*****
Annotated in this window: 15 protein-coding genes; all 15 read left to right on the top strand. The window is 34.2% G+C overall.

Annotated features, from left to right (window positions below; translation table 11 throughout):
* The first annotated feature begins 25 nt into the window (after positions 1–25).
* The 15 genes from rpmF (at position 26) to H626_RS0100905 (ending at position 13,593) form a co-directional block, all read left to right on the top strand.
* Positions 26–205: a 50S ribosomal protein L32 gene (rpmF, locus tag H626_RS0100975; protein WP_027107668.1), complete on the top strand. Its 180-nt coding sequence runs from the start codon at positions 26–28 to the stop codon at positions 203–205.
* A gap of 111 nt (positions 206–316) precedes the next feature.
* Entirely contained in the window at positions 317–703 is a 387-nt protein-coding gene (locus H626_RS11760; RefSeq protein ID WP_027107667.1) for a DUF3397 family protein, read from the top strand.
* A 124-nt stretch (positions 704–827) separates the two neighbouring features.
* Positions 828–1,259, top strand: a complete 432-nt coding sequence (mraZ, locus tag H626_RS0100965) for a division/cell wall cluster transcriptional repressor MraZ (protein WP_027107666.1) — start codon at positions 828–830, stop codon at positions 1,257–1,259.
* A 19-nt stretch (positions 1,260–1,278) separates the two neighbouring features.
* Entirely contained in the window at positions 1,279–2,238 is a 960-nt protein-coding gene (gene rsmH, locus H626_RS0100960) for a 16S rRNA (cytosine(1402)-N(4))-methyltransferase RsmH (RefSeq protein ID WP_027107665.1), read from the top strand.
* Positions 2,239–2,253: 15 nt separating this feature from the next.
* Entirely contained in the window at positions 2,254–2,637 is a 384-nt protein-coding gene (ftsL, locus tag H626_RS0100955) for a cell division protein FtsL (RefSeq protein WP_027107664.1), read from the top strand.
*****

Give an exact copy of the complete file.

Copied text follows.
Annotated in this window: 15 protein-coding genes; all 15 read left to right on the top strand. The window is 34.2% G+C overall.

Annotated features, from left to right (window positions below; translation table 11 throughout):
* The first annotated feature begins 25 nt into the window (after positions 1–25).
* The 15 genes from rpmF (at position 26) to H626_RS0100905 (ending at position 13,593) form a co-directional block, all read left to right on the top strand.
* Positions 26–205: a 50S ribosomal protein L32 gene (rpmF, locus tag H626_RS0100975; protein WP_027107668.1), complete on the top strand. Its 180-nt coding sequence runs from the start codon at positions 26–28 to the stop codon at positions 203–205.
* A gap of 111 nt (positions 206–316) precedes the next feature.
* Entirely contained in the window at positions 317–703 is a 387-nt protein-coding gene (locus H626_RS11760; RefSeq protein ID WP_027107667.1) for a DUF3397 family protein, read from the top strand.
* A 124-nt stretch (positions 704–827) separates the two neighbouring features.
* Positions 828–1,259, top strand: a complete 432-nt coding sequence (mraZ, locus tag H626_RS0100965) for a division/cell wall cluster transcriptional repressor MraZ (protein WP_027107666.1) — start codon at positions 828–830, stop codon at positions 1,257–1,259.
* A 19-nt stretch (positions 1,260–1,278) separates the two neighbouring features.
* Entirely contained in the window at positions 1,279–2,238 is a 960-nt protein-coding gene (gene rsmH, locus H626_RS0100960) for a 16S rRNA (cytosine(1402)-N(4))-methyltransferase RsmH (RefSeq protein ID WP_027107665.1), read from the top strand.
* Positions 2,239–2,253: 15 nt separating this feature from the next.
* Entirely contained in the window at positions 2,254–2,637 is a 384-nt protein-coding gene (ftsL, locus tag H626_RS0100955) for a cell division protein FtsL (RefSeq protein WP_027107664.1), read from the top strand.